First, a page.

Spread in an even layer around chicken. Sprinkle chicken with remaining 3/4 teaspoon salt and remaining 1/4 teaspoon pepper. Bake at 425°F for 20 minutes or until chicken is done. Remove bones from chicken before serving; discard.

Roasted Niçoise Salad with Halibut

Roasted Niçoise Salad with Halibut


1 1/2 lb. Yukon Gold potatoes, cut into 1 1/2″ pieces

2 (12-oz.) jars marinated artichoke hearts, drained

5 Tbsp. extra-virgin olive oil, divided

1 1/4 tsp. kosher salt, divided

1 tsp. freshly ground black pepper, divided

1 lb. green beans, preferably haricots verts, trimmed

1/2 cup pitted Kalamata olives, halved

1 1/2 lb. skinless halibut fillets (or any firm fish you’d like)

1/2 cup mayonnaise

1 tsp. finely grated lemon zest, preferably Meyer

3 Tbsp. fresh lemon juice, preferably Meyer

1/4 cup basil leaves (from about 1/2 bunch)


Place a rimmed baking sheet on center rack of oven; preheat to 450°F.

Toss potatoes, artichokes, 3 Tbsp. oil, 1/2 tsp. salt, and 1/4 tsp. pepper in a large bowl. Arrange in an even layer on preheated sheet and roast, tossing once halfway through, until nicely browned, about 18 minutes.

Toss green beans, olives, 1 Tbsp. oil, and 1/4 tsp. salt in same bowl. Season fish on both sides with 1/2 tsp. salt and 1/4 tsp. pepper, then coat with remaining 1 Tbsp. oil.

Remove baking sheet from oven and push potatoes and artichokes to one side, taking up about a third of pan. Place fish on another third, then bean mixture on remaining third. Roast until fish is cooked through, about 8 minutes.

Meanwhile, whisk mayonnaise, lemon zest, lemon juice, and remaining 1/4 tsp. salt and 1/2 tsp. pepper in a small bowl.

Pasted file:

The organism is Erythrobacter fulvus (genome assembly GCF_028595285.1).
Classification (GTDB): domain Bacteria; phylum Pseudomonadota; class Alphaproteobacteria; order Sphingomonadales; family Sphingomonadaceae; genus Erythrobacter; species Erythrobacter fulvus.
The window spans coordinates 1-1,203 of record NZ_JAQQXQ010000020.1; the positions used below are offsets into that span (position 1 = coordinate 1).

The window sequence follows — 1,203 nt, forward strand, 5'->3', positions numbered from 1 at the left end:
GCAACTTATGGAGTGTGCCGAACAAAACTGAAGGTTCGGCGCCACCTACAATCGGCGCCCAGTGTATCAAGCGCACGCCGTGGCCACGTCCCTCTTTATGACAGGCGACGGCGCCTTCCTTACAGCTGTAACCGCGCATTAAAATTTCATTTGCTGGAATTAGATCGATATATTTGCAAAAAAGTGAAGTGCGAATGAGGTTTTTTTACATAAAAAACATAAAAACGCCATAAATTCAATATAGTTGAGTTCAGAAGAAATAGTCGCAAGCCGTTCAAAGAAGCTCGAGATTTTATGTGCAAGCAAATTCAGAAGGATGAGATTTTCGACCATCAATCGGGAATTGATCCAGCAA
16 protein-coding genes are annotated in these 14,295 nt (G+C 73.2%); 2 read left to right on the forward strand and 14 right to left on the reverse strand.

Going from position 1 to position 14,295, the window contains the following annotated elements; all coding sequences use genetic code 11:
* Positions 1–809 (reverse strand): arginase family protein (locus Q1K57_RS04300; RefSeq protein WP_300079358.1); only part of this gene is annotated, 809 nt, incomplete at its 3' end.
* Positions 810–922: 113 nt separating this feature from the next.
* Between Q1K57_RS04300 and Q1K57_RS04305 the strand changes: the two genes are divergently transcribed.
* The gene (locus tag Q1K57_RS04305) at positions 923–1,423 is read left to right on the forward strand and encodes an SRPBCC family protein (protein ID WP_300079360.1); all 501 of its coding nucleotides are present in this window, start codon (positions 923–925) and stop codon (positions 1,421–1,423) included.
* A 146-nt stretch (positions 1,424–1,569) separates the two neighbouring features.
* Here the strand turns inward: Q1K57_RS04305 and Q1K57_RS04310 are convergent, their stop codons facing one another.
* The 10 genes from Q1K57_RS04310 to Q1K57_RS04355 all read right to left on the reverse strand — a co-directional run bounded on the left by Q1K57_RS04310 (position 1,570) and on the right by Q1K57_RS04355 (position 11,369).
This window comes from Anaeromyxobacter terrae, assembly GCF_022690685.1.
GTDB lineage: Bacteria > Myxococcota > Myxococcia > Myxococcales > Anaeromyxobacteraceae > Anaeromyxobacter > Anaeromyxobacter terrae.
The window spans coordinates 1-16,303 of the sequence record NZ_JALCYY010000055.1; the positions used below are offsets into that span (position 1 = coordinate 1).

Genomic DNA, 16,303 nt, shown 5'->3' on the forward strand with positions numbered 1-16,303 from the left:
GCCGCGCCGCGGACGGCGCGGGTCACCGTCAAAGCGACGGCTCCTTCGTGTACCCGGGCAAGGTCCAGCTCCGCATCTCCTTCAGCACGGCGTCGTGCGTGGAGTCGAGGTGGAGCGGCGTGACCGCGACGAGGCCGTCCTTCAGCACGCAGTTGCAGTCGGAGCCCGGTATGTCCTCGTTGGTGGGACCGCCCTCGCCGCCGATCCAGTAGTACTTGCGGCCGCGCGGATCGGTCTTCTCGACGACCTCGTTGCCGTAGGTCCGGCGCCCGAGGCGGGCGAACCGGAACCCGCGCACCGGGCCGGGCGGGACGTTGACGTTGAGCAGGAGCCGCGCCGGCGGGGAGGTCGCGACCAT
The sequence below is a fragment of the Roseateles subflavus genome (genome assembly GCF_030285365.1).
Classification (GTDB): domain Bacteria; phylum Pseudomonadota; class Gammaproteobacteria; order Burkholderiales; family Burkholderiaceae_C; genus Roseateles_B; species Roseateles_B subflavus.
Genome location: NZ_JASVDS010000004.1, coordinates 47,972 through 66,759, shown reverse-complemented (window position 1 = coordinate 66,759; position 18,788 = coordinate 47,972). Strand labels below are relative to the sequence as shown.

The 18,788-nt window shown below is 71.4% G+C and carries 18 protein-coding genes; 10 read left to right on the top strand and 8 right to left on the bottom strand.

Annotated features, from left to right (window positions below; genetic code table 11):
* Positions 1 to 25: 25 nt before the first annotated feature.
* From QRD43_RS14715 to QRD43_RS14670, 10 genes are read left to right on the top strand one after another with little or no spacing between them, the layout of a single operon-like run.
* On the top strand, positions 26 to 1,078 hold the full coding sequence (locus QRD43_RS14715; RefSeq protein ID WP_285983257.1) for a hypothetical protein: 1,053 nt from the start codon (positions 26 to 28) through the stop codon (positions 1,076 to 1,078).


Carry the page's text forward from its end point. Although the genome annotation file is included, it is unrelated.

Flake halibut into pieces and transfer to a platter. Serve with roasted vegetables and sauce alongside. Top with basil.


A potpourri of interesting finds on the intertubes. And some music.



Part of the world just celebrated their ancient version of the Christmas holiday, St. Stephens Day. One the eve, which is usually December 5th, there is a wild and wooly  – read dark and scary – happening in villages and cities throughout Eastern Europe called Krampusnacht, or Krampus Run.

Krampus is the Bad Cop to St. Stephen’s Good Cop. His job is to bring a whip made of birch to punish the bad children, and if need be, stuff the little buggers in a bag.

I was fascinated with the costumes, particularly the traditional hand-carved wooden masks.

This is SO not our Christmas with the nice little elves, a polite Santa, and five weeks of rampant consumerism.

Big hairy bodies, devil faces, huge terrifying teeth and horns, large cowbells strapped to their waist, they walk through the crowd and terrorize the onlookers by whipping their legs, mussing their hair, and causing general mayhem.

Here’s a taste:

Terrifying Krampus Run

Japanese Ska Band

Tokyo Ska Paradise Orchestra

Caught these fellows on my FB feed and found them hilarious, although the band is pretty darn tight, and a lot of brass. Love me some Ska. Brings back memories of being high and doing the Carleton at Punk clubs listening to the likes of Madness and The Specials.

Tokyo Ska Paradise Orchestra – “Skaravan” on Room Service


I’ve never been a gamer, but I’ve heard tell. Check out the animation in this clip. Incredible. A visual feast.

The One-Winged Angel

Super Smash Bros. Ultimate – The One-Winged Angel! – Nintendo Switch


Chef Tom is currently transitioning from Personal Chef to Private Chef. He also teaches cooking classes, caters small parties and leads overseas culinary tours. His specialty for the last twelve years has been cooking for people with food allergies and sensitivities. His motto is “Food should give you pleasure, not pressure.”

Check him out at